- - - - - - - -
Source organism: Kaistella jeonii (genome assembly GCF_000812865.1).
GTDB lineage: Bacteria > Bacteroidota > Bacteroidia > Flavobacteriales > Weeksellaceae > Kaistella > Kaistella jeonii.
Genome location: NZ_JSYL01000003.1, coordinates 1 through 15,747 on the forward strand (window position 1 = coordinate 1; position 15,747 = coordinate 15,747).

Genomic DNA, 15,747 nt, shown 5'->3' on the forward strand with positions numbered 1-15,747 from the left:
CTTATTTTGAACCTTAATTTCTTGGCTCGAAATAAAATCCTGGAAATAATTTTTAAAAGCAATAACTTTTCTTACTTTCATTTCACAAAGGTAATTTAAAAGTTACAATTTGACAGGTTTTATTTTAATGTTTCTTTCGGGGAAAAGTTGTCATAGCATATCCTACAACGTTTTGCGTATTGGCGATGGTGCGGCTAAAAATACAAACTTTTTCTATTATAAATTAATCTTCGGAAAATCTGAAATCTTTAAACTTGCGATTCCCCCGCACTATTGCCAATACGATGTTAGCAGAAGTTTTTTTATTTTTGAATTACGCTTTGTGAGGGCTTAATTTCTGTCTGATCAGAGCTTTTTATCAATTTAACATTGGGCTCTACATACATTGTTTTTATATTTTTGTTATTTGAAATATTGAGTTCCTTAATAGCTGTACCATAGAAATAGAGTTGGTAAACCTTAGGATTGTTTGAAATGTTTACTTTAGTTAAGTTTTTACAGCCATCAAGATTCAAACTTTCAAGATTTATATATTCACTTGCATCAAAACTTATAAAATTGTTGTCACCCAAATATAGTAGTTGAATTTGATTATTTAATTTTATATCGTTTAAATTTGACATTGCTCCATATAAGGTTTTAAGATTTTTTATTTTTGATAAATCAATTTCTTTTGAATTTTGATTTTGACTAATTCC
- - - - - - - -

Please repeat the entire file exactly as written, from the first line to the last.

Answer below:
Source organism: Kaistella jeonii (genome assembly GCF_000812865.1).
GTDB lineage: Bacteria > Bacteroidota > Bacteroidia > Flavobacteriales > Weeksellaceae > Kaistella > Kaistella jeonii.
Genome location: NZ_JSYL01000003.1, coordinates 1 through 15,747 on the forward strand (window position 1 = coordinate 1; position 15,747 = coordinate 15,747).

Genomic DNA, 15,747 nt, shown 5'->3' on the forward strand with positions numbered 1-15,747 from the left:
CTTATTTTGAACCTTAATTTCTTGGCTCGAAATAAAATCCTGGAAATAATTTTTAAAAGCAATAACTTTTCTTACTTTCATTTCACAAAGGTAATTTAAAAGTTACAATTTGACAGGTTTTATTTTAATGTTTCTTTCGGGGAAAAGTTGTCATAGCATATCCTACAACGTTTTGCGTATTGGCGATGGTGCGGCTAAAAATACAAACTTTTTCTATTATAAATTAATCTTCGGAAAATCTGAAATCTTTAAACTTGCGATTCCCCCGCACTATTGCCAATACGATGTTAGCAGAAGTTTTTTTATTTTTGAATTACGCTTTGTGAGGGCTTAATTTCTGTCTGATCAGAGCTTTTTATCAATTTAACATTGGGCTCTACATACATTGTTTTTATATTTTTGTTATTTGAAATATTGAGTTCCTTAATAGCTGTACCATAGAAATAGAGTTGGTAAACCTTAGGATTGTTTGAAATGTTTACTTTAGTTAAGTTTTTACAGCCATCAAGATTCAAACTTTCAAGATTTATATATTCACTTGCATCAAAACTTATAAAATTGTTGTCACCCAAATATAGTAGTTGAATTTGATTATTTAATTTTATATCGTTTAAATTTGACATTGCTCCATATAAGGTTTTAAGATTTTTTATTTTTGATAAATCAATTTCTTTTGAATTTTGATTTTGACTAATTCC